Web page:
“We didn’t have the traditional father-daughter relationship when Amie was growing up,” Thomas says. He and Amie’s mother divorced early in Amie’s life so Amie lived with her mother in Nashville, Tenn., while Thomas’ military duties took him all over the world.

“Whenever we wanted to see each other it took a lot of work and it took a lot of money,” he says.

Despite the physical distance, Thomas was a part of Amie’s life. “He always sent letters from countries he visited and thought of clever souvenirs,” Amie says. “He sent bottles of sand from all the countries in the Middle East.”

Amie began attending SMU in 2009, the same year Thomas retired from the Marine Corps and moved to Dallas.

“I still wasn’t able to spend much time with her, because she is just so involved,” Thomas says. But when he received the admission letter from SMU in 2012, he knew that would change. Thomas is one of 170 veterans attending SMU. He receives G.I. Bill benefits along with the SMU Opportunity Award and the Tuition Equalization Grant.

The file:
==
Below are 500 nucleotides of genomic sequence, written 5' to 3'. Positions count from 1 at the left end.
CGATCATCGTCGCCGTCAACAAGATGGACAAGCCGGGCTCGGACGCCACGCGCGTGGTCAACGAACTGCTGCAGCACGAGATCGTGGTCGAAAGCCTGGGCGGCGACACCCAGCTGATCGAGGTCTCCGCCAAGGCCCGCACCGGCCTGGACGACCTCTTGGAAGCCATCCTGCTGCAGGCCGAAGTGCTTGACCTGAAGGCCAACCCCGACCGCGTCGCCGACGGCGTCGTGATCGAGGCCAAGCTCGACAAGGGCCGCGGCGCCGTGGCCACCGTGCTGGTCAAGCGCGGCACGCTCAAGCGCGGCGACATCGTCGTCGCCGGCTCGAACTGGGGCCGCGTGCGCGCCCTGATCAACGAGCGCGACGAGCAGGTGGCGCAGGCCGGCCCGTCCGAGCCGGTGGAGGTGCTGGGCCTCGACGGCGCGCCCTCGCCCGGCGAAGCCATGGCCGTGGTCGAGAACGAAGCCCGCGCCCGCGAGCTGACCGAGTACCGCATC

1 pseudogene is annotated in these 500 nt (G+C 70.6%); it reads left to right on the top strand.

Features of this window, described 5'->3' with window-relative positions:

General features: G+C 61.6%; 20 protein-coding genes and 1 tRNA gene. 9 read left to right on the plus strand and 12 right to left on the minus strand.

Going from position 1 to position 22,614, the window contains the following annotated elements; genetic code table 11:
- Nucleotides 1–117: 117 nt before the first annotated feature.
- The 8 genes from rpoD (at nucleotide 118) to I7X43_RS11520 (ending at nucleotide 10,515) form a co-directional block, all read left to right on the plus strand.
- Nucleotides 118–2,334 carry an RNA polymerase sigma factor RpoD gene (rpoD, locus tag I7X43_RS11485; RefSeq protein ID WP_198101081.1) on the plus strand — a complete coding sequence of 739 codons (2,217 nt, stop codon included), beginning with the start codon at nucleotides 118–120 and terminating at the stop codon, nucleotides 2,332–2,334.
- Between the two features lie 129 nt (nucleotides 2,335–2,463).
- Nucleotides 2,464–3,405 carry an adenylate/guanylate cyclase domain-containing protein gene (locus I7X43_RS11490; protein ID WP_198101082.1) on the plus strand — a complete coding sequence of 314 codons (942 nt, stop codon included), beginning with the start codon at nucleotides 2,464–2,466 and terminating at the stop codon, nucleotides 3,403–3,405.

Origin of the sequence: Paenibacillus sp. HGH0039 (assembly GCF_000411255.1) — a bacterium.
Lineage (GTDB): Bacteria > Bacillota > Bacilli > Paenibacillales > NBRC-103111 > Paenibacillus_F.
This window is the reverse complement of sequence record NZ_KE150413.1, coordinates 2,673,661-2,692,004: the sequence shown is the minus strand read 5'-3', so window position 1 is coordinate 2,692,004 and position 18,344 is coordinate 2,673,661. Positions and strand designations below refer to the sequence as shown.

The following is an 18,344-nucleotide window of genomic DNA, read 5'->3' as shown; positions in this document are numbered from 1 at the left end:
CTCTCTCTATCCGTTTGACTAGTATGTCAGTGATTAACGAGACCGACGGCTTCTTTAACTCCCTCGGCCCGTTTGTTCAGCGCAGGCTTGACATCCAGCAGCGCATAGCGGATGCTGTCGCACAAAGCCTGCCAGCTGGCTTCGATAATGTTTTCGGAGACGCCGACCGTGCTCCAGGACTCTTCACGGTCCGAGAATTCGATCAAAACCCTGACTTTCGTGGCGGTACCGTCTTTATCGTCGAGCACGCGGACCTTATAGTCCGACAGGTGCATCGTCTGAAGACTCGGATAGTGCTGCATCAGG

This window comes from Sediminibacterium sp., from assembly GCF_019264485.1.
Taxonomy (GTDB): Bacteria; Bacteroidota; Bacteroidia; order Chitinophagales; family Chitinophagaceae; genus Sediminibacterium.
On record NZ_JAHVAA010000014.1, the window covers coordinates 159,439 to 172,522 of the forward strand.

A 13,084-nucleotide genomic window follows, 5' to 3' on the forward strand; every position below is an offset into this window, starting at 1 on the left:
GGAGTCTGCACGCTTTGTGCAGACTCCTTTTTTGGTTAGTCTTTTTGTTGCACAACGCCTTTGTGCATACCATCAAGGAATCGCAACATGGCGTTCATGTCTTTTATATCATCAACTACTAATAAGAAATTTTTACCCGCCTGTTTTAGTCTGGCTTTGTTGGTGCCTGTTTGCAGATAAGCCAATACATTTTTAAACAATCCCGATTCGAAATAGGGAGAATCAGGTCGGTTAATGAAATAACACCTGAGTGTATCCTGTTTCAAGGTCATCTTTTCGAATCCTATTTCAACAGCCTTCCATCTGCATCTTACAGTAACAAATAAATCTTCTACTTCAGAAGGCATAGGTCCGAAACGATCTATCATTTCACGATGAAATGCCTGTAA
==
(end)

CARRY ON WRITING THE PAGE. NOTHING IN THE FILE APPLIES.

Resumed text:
Amie is a resident assistant at Boaz Hall, an SMU ambassador, a moderator for the Tate Lecture Series and recently received the All University John L. Freehafer Award for demonstrating an interest in student life, activities and government.

Thomas also maintains a packed schedule. The applied physiology and sport management major works full-time as head of personal training at Life Time Fitness in nearby Flower Mound and attends class on his two days off.

“I call him Mr. Superman,” Amie says. “Whenever I feel like I need to complain about schoolwork, I think of my dad and feel humbled. Everything that he has gone through, and he is still pursuing this degree.”

This fall, Amie took on another campus role – passing along to her father SMU insight about professors and courses.

“It was so exciting to share my academic experience with him,” Amie says. “I suggested he enroll in a class with one of my favorite professors, Rita Kirk.”

Thomas and Amie walk together on Tuesdays and Thursdays across the main quad until they part ways toward their respective classes.

“Just the ability to go have dinner together on a weekday… it’s a big deal,” Thomas says. “I don’t take this relationship for granted.”


SMU is a nationally ranked private university in Dallas founded 100 years ago. Today SMU enrolls nearly 11,000 students who benefit from the academic opportunities and international reach of seven degree-granting schools.

Story and photos courtesy of: Southern Methodist University, Dallas, Texas